While every country has a different “starting point” due to constitutional settings, traditions, culture and political practice, empirical research on governance for SD suggests that countries (or entities at other levels) tend to achieve only limited progress with a single approach or governance style, and eventually take up additional “modes” of governance. This points to the governance approach for implementing the SDGs we are proposing: metagovernance or the art of designing and managing diversified combinations of governance styles, also denoted as “the governance of governance.” Metagovernance is not a governance style, but an approach aiming at finding smart combinations of hierarchical, network and market governance. It is a way to combine bottom-up and top-down; it makes network governance, market governance and hierarchical governance work together in a particular way for a particular situation and allows for different governance at different levels. The metagovernance approach suggests to abstain from selecting one main governance style a priori, but to develop instead tailor-made combinations of styles which are determined after having analyzed the ‘governance environment.' It can be used for analyzing an existing situation and for designing and managing new governance approaches.
Taking this into account, we are suggesting introducing a CBDG principle: Common But Differentiated Governance. In seeking to define “common,” the OWG agreed to have both stand-alone goals on governance as well as governance-related goals and targets as part of the thematic goals. Those will have to be translated in a “differentiated” way when implementing the thematic goals.
Conclusions and recommendations
With our proposed introduction of a CBDG principle we seek to dissolve the dichotomy between developed and developing countries that has come to connote CBDR. We want to bring it back to the core of the Principle as stated in the Rio Declaration: “States have common but differentiated responsibilities.” Applying “common but differentiated” to governance touches less upon the issue of greater historical and/or recent burden (on the environment) and related responsibility, but focuses on implementation (of whatever specific level of targets). It points directly to the countries and other levels where the work of implementation will need to take place. Governance is hence a good example where rather doubtlessly Paragraph 247 of the Rio+20 Outcome document is demonstrated.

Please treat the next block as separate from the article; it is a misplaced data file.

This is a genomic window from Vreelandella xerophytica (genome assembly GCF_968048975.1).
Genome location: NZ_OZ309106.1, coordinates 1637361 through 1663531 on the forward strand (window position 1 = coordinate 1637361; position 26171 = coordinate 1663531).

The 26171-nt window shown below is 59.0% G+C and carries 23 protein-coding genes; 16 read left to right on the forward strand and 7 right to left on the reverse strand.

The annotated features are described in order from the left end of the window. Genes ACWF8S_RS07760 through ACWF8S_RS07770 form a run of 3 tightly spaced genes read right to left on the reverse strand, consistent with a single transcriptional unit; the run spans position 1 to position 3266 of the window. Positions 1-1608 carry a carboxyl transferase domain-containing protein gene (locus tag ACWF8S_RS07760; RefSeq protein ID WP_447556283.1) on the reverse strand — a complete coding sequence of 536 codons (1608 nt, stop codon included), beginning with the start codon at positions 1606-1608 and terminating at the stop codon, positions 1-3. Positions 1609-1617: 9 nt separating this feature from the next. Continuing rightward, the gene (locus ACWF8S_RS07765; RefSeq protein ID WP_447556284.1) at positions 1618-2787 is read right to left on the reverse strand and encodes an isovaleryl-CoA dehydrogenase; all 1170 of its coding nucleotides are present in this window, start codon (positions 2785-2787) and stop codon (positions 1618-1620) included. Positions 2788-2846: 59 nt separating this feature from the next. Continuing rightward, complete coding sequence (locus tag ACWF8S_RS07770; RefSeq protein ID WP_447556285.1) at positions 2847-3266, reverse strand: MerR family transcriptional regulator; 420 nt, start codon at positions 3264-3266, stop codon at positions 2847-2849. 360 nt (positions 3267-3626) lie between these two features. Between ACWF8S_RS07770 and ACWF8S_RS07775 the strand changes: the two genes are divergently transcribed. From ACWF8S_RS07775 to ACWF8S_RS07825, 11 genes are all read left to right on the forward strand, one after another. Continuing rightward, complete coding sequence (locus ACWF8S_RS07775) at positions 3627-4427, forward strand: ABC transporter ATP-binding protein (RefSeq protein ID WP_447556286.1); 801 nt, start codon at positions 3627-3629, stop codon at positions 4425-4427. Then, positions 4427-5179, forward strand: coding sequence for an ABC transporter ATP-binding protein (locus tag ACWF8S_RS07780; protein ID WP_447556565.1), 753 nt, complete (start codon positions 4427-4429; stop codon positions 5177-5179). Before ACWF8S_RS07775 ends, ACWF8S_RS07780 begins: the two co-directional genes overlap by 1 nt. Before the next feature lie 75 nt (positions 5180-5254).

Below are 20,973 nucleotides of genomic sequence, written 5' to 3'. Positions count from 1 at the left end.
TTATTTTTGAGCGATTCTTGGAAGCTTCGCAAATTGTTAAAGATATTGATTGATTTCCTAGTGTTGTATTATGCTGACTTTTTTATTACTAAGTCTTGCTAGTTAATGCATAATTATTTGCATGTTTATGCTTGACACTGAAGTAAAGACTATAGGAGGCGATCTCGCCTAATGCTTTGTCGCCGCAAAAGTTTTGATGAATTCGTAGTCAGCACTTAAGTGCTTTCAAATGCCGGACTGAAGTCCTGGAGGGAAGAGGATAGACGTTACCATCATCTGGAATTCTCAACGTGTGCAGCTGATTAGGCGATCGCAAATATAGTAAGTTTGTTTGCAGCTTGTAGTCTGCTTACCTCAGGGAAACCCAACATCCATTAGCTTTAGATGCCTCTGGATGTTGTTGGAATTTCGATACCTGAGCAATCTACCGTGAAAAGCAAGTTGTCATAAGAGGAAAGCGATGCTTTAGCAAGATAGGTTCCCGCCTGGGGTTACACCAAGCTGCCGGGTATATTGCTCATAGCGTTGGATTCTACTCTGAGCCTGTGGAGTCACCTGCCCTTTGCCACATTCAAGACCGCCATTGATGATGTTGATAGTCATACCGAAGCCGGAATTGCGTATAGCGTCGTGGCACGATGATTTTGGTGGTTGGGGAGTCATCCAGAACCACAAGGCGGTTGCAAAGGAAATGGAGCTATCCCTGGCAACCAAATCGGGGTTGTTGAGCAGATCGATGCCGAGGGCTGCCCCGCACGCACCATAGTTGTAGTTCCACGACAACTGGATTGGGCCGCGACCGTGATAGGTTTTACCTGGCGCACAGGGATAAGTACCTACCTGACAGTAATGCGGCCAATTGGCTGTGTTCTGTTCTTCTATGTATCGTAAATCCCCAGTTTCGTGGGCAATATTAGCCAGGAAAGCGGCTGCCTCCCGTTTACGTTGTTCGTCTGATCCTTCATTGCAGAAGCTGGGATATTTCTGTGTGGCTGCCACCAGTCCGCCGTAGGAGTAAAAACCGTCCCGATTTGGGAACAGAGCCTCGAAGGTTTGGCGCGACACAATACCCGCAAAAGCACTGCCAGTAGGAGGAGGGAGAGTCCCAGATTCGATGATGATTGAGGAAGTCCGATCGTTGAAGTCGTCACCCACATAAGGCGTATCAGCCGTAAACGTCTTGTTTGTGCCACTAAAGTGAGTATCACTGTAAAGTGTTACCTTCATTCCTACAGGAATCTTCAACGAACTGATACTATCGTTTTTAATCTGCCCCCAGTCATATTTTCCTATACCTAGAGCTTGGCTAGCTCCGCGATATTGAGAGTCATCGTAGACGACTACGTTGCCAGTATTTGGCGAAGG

A metagovernance approach to SDG implementation would explicitly take into account “different national realities and capacities” (and respect national policies and priorities). The point of metagovernance is threefold: a) the recognition of the strength and weaknesses of each style as “normal” and b) taking this into account from the outset when c) mindfully combining ideas and arrangements from different approaches. It is grounded in existing cultures and traditions, but has a transformative agenda: Countries have a certain starting point in (combinations of) governance styles, but are advised in adding others to the cake. Standardized recipes (“best practices”) should be dealt with carefully, while learning from peer nations (considering “good practices”) should be a priority.
To support transitions towards SD, governance principles need to be applied such as reflexivity, flexibility and long-term thinking, and multi-sector, -level and -actor governance. On each relevant administrative or geographical level, governance design should begin with stock-taking of the governance environment, taking into account the specificities of each nation/region/city, i.e. analysing the existing governance arrangements including what has worked historically and where are the gaps and obstacles. For example, trying to force a “purist” form of network SDG governance might miss cases where the hierarchical segment of the governance system is willing to constructively engage on an issue. Governments need to work on improving horizontal coordination (between government departments) and vertical coordination (the linkages between vertical levels), as well as on improving communication with citizens and invigorating understanding, ownership and engagement.
It is advisable to establish support bodies/networks that help in design, review and evaluation of specific governance approaches for SDG implementation. Sustainable Development Commissions mirroring the multi-sector, -level and –actor situation have been successful supporters of transitions and watchdogs of such processes in a number of countries. Governments could also team up with others and set up peer review processes on SDG implementation. This might take the form of expert-type of peer reviews, as practised between OECD countries, or more stakeholder-based peer reviews, as some countries with a functioning SD strategy have performed.
This article concentrates on the governance for implementing the SDGs on national and other sub-global levels, and therefore rather on the ‘differentiated' than on the ‘common' part of the governance framework. However, SDG (meta)governance should be developed, managed and maintained at all levels of administration, in order to fulfil the ambition of implementing the SDGs within this generation.
Opinions in this piece reflect the personal views of the authors.
An extended Briefing Note version of this article can be downloaded here. A full paper is forthcoming.
Ingeborg Niestroy is affiliated with IISD and FU Berlin (email@example.com).
Louis Meuleman is affiliated with VU University Amsterdam and University of Massachusetts Boston (firstname.lastname@example.org).